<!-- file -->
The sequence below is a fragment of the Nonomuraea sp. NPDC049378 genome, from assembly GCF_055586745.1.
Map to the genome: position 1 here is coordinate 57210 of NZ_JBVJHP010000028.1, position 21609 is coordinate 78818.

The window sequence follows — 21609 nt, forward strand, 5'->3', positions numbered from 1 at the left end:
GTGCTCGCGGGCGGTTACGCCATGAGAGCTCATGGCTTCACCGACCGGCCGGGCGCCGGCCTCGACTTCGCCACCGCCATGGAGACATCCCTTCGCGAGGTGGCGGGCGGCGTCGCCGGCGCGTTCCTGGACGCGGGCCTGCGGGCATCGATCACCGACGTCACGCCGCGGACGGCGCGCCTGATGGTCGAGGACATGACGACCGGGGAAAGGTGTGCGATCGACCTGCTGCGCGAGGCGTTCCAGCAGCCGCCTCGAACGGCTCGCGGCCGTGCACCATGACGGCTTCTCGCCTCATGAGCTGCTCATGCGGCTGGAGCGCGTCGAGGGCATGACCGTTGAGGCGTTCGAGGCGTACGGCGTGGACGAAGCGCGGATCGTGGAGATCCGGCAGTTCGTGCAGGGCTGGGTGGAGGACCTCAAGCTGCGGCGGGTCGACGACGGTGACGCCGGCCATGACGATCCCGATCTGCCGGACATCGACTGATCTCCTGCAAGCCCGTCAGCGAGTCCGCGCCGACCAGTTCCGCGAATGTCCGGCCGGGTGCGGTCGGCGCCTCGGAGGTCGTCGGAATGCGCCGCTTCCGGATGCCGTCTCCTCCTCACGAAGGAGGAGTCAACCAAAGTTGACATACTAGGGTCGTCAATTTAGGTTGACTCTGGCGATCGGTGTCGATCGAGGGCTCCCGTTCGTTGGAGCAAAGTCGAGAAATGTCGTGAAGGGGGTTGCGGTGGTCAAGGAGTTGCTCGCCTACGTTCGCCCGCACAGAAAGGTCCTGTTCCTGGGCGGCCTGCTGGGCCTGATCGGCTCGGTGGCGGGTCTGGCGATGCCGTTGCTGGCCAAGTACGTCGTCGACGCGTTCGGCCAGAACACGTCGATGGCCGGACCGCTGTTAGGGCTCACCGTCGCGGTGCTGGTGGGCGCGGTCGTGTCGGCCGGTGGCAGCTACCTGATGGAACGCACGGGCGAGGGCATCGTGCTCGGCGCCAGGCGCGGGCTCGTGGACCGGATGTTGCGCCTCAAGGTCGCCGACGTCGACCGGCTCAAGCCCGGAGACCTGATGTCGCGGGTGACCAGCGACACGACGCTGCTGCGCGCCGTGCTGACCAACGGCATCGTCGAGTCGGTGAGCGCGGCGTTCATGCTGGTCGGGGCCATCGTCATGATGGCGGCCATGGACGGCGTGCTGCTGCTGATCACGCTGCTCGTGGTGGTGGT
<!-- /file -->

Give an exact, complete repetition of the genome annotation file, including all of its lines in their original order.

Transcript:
The sequence below is a fragment of the Nonomuraea sp. NPDC049378 genome, from assembly GCF_055586745.1.
Map to the genome: position 1 here is coordinate 57210 of NZ_JBVJHP010000028.1, position 21609 is coordinate 78818.

The window sequence follows — 21609 nt, forward strand, 5'->3', positions numbered from 1 at the left end:
GTGCTCGCGGGCGGTTACGCCATGAGAGCTCATGGCTTCACCGACCGGCCGGGCGCCGGCCTCGACTTCGCCACCGCCATGGAGACATCCCTTCGCGAGGTGGCGGGCGGCGTCGCCGGCGCGTTCCTGGACGCGGGCCTGCGGGCATCGATCACCGACGTCACGCCGCGGACGGCGCGCCTGATGGTCGAGGACATGACGACCGGGGAAAGGTGTGCGATCGACCTGCTGCGCGAGGCGTTCCAGCAGCCGCCTCGAACGGCTCGCGGCCGTGCACCATGACGGCTTCTCGCCTCATGAGCTGCTCATGCGGCTGGAGCGCGTCGAGGGCATGACCGTTGAGGCGTTCGAGGCGTACGGCGTGGACGAAGCGCGGATCGTGGAGATCCGGCAGTTCGTGCAGGGCTGGGTGGAGGACCTCAAGCTGCGGCGGGTCGACGACGGTGACGCCGGCCATGACGATCCCGATCTGCCGGACATCGACTGATCTCCTGCAAGCCCGTCAGCGAGTCCGCGCCGACCAGTTCCGCGAATGTCCGGCCGGGTGCGGTCGGCGCCTCGGAGGTCGTCGGAATGCGCCGCTTCCGGATGCCGTCTCCTCCTCACGAAGGAGGAGTCAACCAAAGTTGACATACTAGGGTCGTCAATTTAGGTTGACTCTGGCGATCGGTGTCGATCGAGGGCTCCCGTTCGTTGGAGCAAAGTCGAGAAATGTCGTGAAGGGGGTTGCGGTGGTCAAGGAGTTGCTCGCCTACGTTCGCCCGCACAGAAAGGTCCTGTTCCTGGGCGGCCTGCTGGGCCTGATCGGCTCGGTGGCGGGTCTGGCGATGCCGTTGCTGGCCAAGTACGTCGTCGACGCGTTCGGCCAGAACACGTCGATGGCCGGACCGCTGTTAGGGCTCACCGTCGCGGTGCTGGTGGGCGCGGTCGTGTCGGCCGGTGGCAGCTACCTGATGGAACGCACGGGCGAGGGCATCGTGCTCGGCGCCAGGCGCGGGCTCGTGGACCGGATGTTGCGCCTCAAGGTCGCCGACGTCGACCGGCTCAAGCCCGGAGACCTGATGTCGCGGGTGACCAGCGACACGACGCTGCTGCGCGCCGTGCTGACCAACGGCATCGTCGAGTCGGTGAGCGCGGCGTTCATGCTGGTCGGGGCCATCGTCATGATGGCGGCCATGGACGGCGTGCTGCTGCTGATCACGCTGCTCGTGGTGGTGGT